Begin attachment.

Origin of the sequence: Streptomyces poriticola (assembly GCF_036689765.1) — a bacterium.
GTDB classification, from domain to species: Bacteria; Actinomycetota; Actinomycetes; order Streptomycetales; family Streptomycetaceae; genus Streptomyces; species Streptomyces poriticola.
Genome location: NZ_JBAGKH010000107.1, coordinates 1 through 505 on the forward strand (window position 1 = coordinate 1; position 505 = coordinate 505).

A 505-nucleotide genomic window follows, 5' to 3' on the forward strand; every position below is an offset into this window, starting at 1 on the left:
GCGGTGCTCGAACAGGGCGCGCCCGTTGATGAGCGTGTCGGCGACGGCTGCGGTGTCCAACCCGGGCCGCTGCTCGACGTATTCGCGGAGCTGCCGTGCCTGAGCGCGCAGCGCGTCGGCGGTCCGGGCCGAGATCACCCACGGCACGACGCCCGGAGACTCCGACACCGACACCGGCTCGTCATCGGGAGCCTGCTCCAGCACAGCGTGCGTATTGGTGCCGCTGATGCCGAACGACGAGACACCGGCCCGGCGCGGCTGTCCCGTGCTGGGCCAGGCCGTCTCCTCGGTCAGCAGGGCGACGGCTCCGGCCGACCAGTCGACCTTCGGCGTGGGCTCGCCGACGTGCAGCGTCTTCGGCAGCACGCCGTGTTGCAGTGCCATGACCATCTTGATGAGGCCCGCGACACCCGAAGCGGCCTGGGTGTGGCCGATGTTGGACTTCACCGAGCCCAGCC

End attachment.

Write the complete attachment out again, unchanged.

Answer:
Origin of the sequence: Streptomyces poriticola (assembly GCF_036689765.1) — a bacterium.
GTDB classification, from domain to species: Bacteria; Actinomycetota; Actinomycetes; order Streptomycetales; family Streptomycetaceae; genus Streptomyces; species Streptomyces poriticola.
Genome location: NZ_JBAGKH010000107.1, coordinates 1 through 505 on the forward strand (window position 1 = coordinate 1; position 505 = coordinate 505).

A 505-nucleotide genomic window follows, 5' to 3' on the forward strand; every position below is an offset into this window, starting at 1 on the left:
GCGGTGCTCGAACAGGGCGCGCCCGTTGATGAGCGTGTCGGCGACGGCTGCGGTGTCCAACCCGGGCCGCTGCTCGACGTATTCGCGGAGCTGCCGTGCCTGAGCGCGCAGCGCGTCGGCGGTCCGGGCCGAGATCACCCACGGCACGACGCCCGGAGACTCCGACACCGACACCGGCTCGTCATCGGGAGCCTGCTCCAGCACAGCGTGCGTATTGGTGCCGCTGATGCCGAACGACGAGACACCGGCCCGGCGCGGCTGTCCCGTGCTGGGCCAGGCCGTCTCCTCGGTCAGCAGGGCGACGGCTCCGGCCGACCAGTCGACCTTCGGCGTGGGCTCGCCGACGTGCAGCGTCTTCGGCAGCACGCCGTGTTGCAGTGCCATGACCATCTTGATGAGGCCCGCGACACCCGAAGCGGCCTGGGTGTGGCCGATGTTGGACTTCACCGAGCCCAGCC